Fancy pigeons

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Page 280 - The full-grown condor measures, from the point of the beak to the end of the tail, from...
Page 274 - ' so called because they can, and usually do, by attracting the air, blow up their crops to that strange bigness, that they exceed the bulk of the whole body beside ; and which, as they fly, and while they make that murmuring noise, swell their throats to a great bigness, and the bigger, the better and more generous they are esteemed.
Page 103 - Bunts which most deserves the notice of speculative naturalists is their extreme antiquity. The notices of them in Pliny and other nearly contemporary writers are but modern records, for Dr. Buckland enumerates the bones of the pigeon among the remains in the cave at Kirkdale, and figures a bone which, he says, approaches closely to the Spanish Runt, which is one of the largest of the pigeon tribe. Ever since the classic period, these birds have been celebrated among the poultry produce of the shores...
Page 197 - Jacobines, called by the Low Dutch Cappers, because, on the hinder part of the head or nape of the neck, certain feathers reflected upward encompass the head behind, almost after the fashion of a monk's hood when he puts it back to uncover his head.
Page 189 - Calcutta the fantail is the commonest variety found for sale, and I think I am well within the mark in saying that...
Page 209 - They have a very short thick bill, like a Bullfinch ; the crown of their head is flat and depressed ; the feathers on the breast reflected both ways. They are about the bigness of the Jacobines, or a little bigger.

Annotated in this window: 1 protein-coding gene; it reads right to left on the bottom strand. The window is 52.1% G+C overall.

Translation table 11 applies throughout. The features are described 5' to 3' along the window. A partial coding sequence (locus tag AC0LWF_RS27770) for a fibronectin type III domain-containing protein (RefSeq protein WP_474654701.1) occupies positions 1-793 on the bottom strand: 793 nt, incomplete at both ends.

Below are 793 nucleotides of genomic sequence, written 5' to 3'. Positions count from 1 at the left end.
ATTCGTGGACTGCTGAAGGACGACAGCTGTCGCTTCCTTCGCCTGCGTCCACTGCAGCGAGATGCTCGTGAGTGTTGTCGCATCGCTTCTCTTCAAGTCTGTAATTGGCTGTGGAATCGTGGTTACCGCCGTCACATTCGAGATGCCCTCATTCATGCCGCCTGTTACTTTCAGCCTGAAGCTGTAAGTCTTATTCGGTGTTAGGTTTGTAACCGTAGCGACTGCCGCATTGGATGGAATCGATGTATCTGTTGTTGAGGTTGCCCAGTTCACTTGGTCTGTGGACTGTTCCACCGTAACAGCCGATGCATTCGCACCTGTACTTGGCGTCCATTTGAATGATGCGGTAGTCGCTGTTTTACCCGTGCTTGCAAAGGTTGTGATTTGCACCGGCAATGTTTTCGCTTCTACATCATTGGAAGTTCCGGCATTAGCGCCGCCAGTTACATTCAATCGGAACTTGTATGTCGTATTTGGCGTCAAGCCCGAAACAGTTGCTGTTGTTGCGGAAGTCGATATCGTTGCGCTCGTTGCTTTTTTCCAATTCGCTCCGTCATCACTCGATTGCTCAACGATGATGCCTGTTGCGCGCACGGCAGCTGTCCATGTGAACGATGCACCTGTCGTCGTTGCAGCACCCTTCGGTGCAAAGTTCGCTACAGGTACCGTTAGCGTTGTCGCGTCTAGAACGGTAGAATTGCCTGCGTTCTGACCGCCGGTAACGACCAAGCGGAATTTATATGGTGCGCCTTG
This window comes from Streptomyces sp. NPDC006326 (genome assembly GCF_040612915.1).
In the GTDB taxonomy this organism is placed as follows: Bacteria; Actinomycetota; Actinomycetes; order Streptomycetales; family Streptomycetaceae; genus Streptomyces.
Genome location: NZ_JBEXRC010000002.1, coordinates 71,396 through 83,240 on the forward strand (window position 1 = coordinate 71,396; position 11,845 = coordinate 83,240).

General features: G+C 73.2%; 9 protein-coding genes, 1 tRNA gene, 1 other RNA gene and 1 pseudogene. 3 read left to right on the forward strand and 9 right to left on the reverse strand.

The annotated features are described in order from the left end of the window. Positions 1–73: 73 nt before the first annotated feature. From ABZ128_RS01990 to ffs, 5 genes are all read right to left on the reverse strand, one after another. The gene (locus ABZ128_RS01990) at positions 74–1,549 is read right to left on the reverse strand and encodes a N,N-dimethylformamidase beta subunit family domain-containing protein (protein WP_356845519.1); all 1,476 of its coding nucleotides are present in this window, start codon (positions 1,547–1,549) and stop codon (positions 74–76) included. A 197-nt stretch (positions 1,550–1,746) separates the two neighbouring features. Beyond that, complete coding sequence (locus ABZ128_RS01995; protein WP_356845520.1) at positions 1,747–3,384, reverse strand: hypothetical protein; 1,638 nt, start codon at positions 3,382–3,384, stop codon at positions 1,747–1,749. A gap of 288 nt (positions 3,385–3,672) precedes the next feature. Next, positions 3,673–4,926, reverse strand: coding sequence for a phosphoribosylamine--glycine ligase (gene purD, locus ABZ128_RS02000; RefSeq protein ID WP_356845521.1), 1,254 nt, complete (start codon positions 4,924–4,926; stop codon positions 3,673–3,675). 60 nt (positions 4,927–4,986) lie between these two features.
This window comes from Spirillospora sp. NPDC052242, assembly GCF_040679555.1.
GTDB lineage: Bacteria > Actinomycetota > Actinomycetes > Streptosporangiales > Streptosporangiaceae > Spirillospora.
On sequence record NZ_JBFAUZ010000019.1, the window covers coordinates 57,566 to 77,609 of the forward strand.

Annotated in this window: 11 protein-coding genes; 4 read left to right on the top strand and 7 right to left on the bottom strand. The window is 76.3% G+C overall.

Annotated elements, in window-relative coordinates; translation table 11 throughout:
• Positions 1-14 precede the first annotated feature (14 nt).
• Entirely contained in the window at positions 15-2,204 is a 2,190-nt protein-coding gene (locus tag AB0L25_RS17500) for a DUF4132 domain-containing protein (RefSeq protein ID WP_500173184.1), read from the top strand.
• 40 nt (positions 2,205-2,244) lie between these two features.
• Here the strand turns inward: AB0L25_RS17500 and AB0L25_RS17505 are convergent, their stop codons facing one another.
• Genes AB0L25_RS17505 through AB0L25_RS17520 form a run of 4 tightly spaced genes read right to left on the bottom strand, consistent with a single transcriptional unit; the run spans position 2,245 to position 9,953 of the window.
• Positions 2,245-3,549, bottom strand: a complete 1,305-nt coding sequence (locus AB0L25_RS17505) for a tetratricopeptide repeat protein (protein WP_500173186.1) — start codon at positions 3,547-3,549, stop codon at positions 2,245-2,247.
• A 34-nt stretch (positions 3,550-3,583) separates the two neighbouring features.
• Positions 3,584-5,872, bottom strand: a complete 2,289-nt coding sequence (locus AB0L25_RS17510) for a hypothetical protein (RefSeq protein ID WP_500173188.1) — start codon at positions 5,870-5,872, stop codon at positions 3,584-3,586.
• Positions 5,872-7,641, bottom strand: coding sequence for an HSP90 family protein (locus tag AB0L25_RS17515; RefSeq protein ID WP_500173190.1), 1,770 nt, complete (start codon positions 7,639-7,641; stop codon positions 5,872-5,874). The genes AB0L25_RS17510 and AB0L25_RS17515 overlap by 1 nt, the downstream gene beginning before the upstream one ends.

Page 116 - I take these to be those, which the fore-mentioned Hollander told Aldrovandu-s, that his countrymen called Draiiers. These do not only shake their wings as they fly, but also flying round about in a ring, especially over their females, clap them so strongly, that they make a greater sound than two battledores or other boards struck one against another. Whence it comes to pass, that their quill-feathers are almost always broken and shattered ; and sometimes so bad, that they cannot fly.
Page 131 - Moore, nearly seventy years ago, " is about the size of a middling runt, and much of the same mate, and I am informed has a very bright pearl eye, almost white. As for its feather, it is red mottled, and some tell me they have seen blues. They are said to come from the Holy Land, near Jerusalem. When the cock plays to his hen he has a hoarse coo, not unlike the gurgling of a bottle of water when poured out, and then makes a noise which very much imitates a soft laughter, and from thence this bird...
Page 189 - Broad tail'd Shakers — called Shakers because they do almost constantly shake or wag their heads up and down. Broad tailed from the great number of feathers they have in their tails, and when they walk up and down they do for the most part hold their tails erect like a hen or Turkey Cock.
Page 21 - La colombe, messagère plus rapide que l'éclair, plus prompte que la nue par Michel Sabbagh.

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